Relationship between health literacy and concern about falling in community-living older people

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Embargoed until 2023-12-28
Copyright: Lim, Mae
Concern about falling is a common and serious health concern for older people. However, older people's participation in proven interventions for reducing concern about falling remains low. Health literacy could be influential to older people’s long-term participation in health programs for concern about falling. This thesis aimed to understand the relationship between health literacy and concern about falling in community-living older people. Six studies were conducted: (i) proposed a multicomponent theoretical model on health literacy and concern about falling; (ii) conducted a systematic review and meta-analysis exploring the relationship between health literacy and physical activity; (iii) developed and validated the Falls Health Literacy Scale (FHLS), a health literacy instrument specific to falls; (iv) developed cut-points for the 30-item and 10-item Iconographical Falls Efficacy Scales (IconFES) and evaluated their construct and predictive validity to falls and reduced physical activity; (v) assessed the effectiveness of a six-week online cognitive behavioural therapy (CBT) program for reducing concern about falling; (vi) explored how health literacy affects adherence to a home-based exercise program. The main findings were: (i) health literacy is closely related to many determinants of concern about falling and greater efforts are needed to clarify the impact of health literacy on intervention adherence and decision-making of older people with concern about falling; (ii) older people with inadequate health literacy are less likely to engage in physical activity on ≥5 days per week than those with adequate health literacy; (iii) the FHLS is sensitive to levels of fall-related health literacy, with good validity in an older population; (iv) the developed IconFES cut-points were sensitive to variables associated with concern about falling and predicted fall incidence and physical activity restriction after one year; (v) online CBT is a feasible treatment method for older people, and a targeted program with a well-integrated psychoeducation module on concern about falling seems warranted to boost the therapeutic effects; (vi) education, history of falls, anxiety and neuroticism moderate the relationship between health literacy and adherence of older people to a home-based exercise program. The thesis findings elucidate key aspects of the relationship between health literacy and concern about falling in older people.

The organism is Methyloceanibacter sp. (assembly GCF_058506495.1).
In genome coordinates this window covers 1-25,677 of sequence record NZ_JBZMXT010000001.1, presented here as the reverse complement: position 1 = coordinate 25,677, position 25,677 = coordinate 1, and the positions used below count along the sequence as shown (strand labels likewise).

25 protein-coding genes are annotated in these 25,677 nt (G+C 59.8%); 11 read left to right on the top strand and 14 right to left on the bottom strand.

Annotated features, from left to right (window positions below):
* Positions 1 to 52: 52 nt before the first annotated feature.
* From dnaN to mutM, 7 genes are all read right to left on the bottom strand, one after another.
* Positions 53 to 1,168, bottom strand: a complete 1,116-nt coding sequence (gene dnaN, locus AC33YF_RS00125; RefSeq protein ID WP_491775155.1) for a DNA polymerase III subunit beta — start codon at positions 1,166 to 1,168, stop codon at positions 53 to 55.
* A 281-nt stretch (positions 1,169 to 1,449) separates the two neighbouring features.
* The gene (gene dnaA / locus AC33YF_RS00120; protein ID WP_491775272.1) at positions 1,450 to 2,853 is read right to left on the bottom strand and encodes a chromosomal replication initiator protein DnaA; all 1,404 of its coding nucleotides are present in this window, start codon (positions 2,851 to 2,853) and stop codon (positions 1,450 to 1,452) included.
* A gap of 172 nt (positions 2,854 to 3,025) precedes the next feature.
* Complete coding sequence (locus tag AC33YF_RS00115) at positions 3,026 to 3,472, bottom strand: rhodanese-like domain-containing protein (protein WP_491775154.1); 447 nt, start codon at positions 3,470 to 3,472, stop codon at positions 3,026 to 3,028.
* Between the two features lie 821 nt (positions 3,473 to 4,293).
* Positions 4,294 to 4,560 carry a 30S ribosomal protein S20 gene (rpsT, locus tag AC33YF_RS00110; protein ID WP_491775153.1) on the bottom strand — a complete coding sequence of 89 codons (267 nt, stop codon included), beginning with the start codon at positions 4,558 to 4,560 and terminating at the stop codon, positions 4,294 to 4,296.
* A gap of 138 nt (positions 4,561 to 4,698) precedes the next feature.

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PhD Doctorate
UNSW Faculty